Michigan or Ohio State? Coke or Pepsi? Just like a favorite sports team or brand of soda, most people feel very passionate about where they live and how their city is publicly portrayed. However, there are number of cities that could use a hand when it comes to maximizing the effectiveness of their civic brand. In order to help a city improve its community engagement, tourism, viability, livability and pride, there are a number of strategies and tactics that city planners should embrace and implement.
Understand your place brand.
How people feel about your city is the most influential piece of the civic branding puzzle. If your city is known for the maximum security prison that sits in close proximity to your city limits, than you have to understand that may be the first thing people think about your city. Your brand may be “that’s where the prison is.” Your brand position and targeted messages will fail to connect with your audience if you do not fully understand how citizens and tourists perceive your city.
Sell your city.
Your city is a product to be sold and your civic brand is your tag line. If you have been able to clearly understand your place brand, positive or negative, you will be able to own and alter that message. Remember that your civic brand is a product and in order to sell that product you must engage the “consumer” beyond your city limits. Look into why tourists come to your city and why they should or should not return. Having an understanding of your city’s strengths and weaknesses will definitely help when trying to market your city to the rest of the world.
Forget about your logo.
We often hear that cities are “completing their branding campaign” only to find out they have changed their logo and website home page. Civic branding is about moving an audience from one place/idea/concept to another. Unfortunately, your logo or collateral materials have very little to with this. If your civic brand is the tag line, than your physical environment is the actual product that citizens and tourists are going to consume.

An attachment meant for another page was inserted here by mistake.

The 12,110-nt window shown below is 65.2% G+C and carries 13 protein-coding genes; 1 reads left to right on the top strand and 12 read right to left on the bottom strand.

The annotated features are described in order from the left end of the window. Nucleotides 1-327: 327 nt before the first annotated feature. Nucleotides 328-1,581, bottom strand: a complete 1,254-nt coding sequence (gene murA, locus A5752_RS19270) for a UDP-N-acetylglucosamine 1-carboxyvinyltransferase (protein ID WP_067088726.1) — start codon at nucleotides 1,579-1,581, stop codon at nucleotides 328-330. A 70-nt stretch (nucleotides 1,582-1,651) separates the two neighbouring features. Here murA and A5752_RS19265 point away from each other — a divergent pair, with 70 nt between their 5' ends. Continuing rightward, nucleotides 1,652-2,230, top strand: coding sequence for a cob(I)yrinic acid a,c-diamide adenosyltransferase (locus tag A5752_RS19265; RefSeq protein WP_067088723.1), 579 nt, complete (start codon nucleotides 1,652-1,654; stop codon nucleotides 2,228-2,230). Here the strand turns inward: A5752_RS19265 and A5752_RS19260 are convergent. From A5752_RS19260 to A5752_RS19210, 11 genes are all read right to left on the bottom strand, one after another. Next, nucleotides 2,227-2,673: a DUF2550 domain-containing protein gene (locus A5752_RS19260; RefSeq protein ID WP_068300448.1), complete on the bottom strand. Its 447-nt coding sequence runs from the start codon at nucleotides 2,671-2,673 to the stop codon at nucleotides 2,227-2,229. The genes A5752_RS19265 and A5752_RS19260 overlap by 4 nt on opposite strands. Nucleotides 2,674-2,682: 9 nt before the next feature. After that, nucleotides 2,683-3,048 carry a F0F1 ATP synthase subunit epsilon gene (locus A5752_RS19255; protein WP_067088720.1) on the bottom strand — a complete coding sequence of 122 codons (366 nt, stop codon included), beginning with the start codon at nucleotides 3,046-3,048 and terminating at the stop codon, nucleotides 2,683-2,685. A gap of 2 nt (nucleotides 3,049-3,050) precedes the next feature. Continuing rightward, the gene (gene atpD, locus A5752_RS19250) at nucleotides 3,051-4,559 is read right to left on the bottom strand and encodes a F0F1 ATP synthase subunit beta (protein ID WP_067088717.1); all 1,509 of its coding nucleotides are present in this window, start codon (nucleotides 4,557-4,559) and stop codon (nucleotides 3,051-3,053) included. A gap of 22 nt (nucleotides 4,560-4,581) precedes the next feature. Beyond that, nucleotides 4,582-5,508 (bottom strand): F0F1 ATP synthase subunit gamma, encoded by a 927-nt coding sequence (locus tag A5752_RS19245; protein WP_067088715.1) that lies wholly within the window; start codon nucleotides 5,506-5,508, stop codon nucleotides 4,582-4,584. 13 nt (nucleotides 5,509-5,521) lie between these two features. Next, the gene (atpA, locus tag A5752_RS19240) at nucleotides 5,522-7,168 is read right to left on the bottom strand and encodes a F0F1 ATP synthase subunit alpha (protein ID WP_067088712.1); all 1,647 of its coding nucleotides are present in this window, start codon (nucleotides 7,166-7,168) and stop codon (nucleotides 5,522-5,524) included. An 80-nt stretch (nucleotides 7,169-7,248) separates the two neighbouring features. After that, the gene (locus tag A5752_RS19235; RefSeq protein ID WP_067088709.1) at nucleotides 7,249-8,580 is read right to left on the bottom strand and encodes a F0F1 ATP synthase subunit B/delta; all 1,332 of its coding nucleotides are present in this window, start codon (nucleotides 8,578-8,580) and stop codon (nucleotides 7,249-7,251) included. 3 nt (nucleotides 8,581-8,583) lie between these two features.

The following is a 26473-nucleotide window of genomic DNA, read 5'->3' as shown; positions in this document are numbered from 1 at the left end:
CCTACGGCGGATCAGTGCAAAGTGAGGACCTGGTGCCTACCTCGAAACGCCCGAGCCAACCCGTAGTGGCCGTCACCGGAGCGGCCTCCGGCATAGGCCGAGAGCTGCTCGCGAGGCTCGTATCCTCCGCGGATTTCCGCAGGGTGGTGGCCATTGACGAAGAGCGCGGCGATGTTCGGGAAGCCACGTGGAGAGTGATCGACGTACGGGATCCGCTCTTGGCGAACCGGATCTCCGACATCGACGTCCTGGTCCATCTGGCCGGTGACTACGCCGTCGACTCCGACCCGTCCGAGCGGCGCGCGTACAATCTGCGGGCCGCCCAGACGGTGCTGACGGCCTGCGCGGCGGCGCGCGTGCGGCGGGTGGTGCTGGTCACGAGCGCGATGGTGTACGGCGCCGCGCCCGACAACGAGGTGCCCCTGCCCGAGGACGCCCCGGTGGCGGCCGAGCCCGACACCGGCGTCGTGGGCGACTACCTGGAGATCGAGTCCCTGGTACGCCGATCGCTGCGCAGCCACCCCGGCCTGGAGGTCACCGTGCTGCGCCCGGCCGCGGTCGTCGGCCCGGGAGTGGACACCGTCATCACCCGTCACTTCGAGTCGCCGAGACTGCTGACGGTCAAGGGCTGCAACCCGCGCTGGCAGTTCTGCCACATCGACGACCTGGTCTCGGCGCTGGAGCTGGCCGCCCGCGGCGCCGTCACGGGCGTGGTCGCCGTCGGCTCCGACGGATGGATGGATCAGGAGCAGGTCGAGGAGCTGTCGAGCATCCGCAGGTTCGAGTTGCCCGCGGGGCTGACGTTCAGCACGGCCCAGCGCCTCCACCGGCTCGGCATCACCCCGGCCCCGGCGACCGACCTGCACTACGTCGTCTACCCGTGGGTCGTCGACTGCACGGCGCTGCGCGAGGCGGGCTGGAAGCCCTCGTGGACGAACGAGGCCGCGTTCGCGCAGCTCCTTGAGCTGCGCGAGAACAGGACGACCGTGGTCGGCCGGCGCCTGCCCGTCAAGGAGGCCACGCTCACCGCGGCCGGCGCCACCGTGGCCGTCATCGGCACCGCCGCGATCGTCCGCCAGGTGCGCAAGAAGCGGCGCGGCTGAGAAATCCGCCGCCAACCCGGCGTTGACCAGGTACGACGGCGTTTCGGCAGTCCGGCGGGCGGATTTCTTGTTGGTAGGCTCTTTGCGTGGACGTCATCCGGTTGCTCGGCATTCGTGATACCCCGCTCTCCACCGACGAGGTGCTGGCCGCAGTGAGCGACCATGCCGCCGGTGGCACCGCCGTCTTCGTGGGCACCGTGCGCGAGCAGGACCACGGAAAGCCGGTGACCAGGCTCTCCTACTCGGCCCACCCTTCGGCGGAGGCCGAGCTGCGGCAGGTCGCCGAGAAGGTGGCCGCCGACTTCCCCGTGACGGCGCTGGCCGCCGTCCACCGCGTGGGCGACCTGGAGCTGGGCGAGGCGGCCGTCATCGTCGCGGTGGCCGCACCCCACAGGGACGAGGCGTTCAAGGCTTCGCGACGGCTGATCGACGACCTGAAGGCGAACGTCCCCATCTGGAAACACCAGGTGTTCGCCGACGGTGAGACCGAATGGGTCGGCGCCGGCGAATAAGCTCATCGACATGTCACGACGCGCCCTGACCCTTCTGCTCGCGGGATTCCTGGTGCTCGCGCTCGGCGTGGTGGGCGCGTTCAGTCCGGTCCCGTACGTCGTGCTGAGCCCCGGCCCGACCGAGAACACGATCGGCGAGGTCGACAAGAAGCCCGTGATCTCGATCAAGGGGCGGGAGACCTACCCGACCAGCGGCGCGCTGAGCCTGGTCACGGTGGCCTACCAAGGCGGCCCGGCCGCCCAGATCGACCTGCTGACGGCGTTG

Changing or improving your overall civic brand does not happen overnight. It requires a sincere investment in creating a strategy and having all members of your planning committee buy into that strategy. Consider starting small by identifying a specific area of your city that can be easily improved and will work to drive civic engagement. Once completed, work to build momentum for future projects based off of the lessons learned from the smaller improvements that your city has already made.
Find a targeted strategy.
Some cities are the equivalent to that of a billionaire’s child; they benefit from a fortune and influences that they did not create. These fortunate few do not need a civic brand strategy because their brand is caught up in an ethereal concept and people are driven by that concept rather than the city itself. For cities that are not as lucky, a comprehensive brand strategy needs to be created before any economic development can take place. Work with your planning team to imagine that your current civic brand is on the western bank of a river and your target brand is on the eastern bank. Your strategy should be focused on safely moving your city from one bank to the other.
Cities all across America need to find a unique method to market themselves to the outside world in order to attract new residents, promote economic development and draw tourist dollars. Keeping these five tips in mind when trying to improve your civic brand will work to nurture your city’s own unique identity.